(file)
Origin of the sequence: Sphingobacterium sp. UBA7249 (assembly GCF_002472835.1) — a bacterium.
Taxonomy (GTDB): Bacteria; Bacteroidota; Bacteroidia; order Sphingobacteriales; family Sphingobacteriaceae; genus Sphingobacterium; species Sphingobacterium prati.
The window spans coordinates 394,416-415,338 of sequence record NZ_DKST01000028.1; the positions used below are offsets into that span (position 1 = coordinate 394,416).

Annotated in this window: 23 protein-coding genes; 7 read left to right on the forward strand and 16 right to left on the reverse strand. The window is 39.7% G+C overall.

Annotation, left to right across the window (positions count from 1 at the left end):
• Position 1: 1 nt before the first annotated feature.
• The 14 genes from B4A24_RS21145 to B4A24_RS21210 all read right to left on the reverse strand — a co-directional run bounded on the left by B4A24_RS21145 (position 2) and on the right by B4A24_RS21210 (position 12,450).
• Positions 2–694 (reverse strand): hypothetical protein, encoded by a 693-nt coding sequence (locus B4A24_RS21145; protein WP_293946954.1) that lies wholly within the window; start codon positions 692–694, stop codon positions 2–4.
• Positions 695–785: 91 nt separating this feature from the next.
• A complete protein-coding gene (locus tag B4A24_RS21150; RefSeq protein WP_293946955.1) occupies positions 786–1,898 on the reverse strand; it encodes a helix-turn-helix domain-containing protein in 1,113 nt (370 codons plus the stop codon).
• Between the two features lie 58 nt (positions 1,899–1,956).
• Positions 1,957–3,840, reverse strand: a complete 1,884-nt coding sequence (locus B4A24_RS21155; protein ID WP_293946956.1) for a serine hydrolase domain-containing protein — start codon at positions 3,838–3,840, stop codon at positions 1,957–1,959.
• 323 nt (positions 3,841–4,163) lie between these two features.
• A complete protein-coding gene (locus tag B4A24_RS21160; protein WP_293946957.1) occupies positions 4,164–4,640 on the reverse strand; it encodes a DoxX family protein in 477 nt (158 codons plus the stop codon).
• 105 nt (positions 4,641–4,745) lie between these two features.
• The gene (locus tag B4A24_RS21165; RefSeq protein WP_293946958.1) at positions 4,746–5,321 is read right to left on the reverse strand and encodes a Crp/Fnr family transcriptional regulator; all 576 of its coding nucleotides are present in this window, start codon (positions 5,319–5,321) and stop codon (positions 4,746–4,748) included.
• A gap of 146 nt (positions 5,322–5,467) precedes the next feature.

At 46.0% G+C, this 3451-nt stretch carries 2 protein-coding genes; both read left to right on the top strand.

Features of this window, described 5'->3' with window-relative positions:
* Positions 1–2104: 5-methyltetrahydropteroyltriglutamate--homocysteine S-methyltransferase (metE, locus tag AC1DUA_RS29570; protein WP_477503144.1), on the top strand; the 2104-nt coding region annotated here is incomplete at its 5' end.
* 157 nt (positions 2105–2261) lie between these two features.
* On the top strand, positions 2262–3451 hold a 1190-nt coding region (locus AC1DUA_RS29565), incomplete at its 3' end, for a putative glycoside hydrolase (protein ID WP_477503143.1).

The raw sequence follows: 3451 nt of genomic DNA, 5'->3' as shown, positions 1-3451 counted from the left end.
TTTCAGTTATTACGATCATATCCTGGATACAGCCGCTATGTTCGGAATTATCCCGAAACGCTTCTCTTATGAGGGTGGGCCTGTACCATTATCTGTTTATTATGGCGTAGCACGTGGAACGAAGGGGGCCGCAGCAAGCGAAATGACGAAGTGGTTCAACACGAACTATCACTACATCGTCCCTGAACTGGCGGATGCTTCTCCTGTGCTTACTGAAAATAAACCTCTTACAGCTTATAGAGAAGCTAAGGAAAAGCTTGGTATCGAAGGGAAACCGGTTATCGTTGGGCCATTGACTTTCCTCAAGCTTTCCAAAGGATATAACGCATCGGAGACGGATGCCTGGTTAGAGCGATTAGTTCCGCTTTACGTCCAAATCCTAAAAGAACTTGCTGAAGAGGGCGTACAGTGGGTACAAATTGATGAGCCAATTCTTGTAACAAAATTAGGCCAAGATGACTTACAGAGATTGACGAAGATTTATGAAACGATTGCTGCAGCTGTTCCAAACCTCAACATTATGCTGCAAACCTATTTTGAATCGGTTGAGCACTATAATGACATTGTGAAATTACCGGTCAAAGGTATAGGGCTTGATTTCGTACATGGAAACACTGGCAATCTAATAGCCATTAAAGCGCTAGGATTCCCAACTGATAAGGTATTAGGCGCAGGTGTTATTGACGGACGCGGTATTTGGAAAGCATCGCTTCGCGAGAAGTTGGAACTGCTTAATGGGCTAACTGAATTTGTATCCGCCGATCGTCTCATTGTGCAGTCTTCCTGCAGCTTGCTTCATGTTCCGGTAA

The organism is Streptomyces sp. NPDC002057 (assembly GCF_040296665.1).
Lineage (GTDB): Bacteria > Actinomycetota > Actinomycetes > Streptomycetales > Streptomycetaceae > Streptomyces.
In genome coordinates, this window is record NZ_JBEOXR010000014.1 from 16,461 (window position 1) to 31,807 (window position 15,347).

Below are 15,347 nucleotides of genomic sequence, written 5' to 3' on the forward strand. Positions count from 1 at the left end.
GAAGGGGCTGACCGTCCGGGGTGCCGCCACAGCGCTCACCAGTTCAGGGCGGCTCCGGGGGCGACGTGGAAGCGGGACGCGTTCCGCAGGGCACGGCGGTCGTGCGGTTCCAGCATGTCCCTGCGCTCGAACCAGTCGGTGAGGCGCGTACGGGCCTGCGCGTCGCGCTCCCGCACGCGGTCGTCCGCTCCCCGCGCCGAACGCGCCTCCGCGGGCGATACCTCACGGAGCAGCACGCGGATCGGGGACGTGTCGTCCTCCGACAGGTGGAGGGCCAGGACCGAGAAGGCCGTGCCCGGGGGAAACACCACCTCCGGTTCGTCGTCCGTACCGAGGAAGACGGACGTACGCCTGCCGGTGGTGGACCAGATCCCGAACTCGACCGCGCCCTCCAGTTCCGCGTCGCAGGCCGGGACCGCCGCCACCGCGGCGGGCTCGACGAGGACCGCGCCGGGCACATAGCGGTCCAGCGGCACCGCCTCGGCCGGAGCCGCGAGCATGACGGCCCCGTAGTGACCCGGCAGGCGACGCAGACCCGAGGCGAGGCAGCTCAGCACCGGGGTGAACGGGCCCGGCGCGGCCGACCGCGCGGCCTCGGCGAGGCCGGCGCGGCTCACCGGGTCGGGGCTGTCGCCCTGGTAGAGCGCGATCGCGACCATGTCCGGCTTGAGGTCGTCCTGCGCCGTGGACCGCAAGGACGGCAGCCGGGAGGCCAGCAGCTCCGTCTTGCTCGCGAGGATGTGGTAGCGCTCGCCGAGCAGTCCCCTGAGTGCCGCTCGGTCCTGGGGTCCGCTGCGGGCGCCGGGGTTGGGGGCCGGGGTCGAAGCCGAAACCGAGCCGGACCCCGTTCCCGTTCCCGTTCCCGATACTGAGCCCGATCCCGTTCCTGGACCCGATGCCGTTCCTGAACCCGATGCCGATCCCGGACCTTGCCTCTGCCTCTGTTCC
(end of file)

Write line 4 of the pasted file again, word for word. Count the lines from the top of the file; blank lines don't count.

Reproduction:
Annotated in this window: 23 protein-coding genes; 7 read left to right on the forward strand and 16 right to left on the reverse strand. The window is 39.7% G+C overall.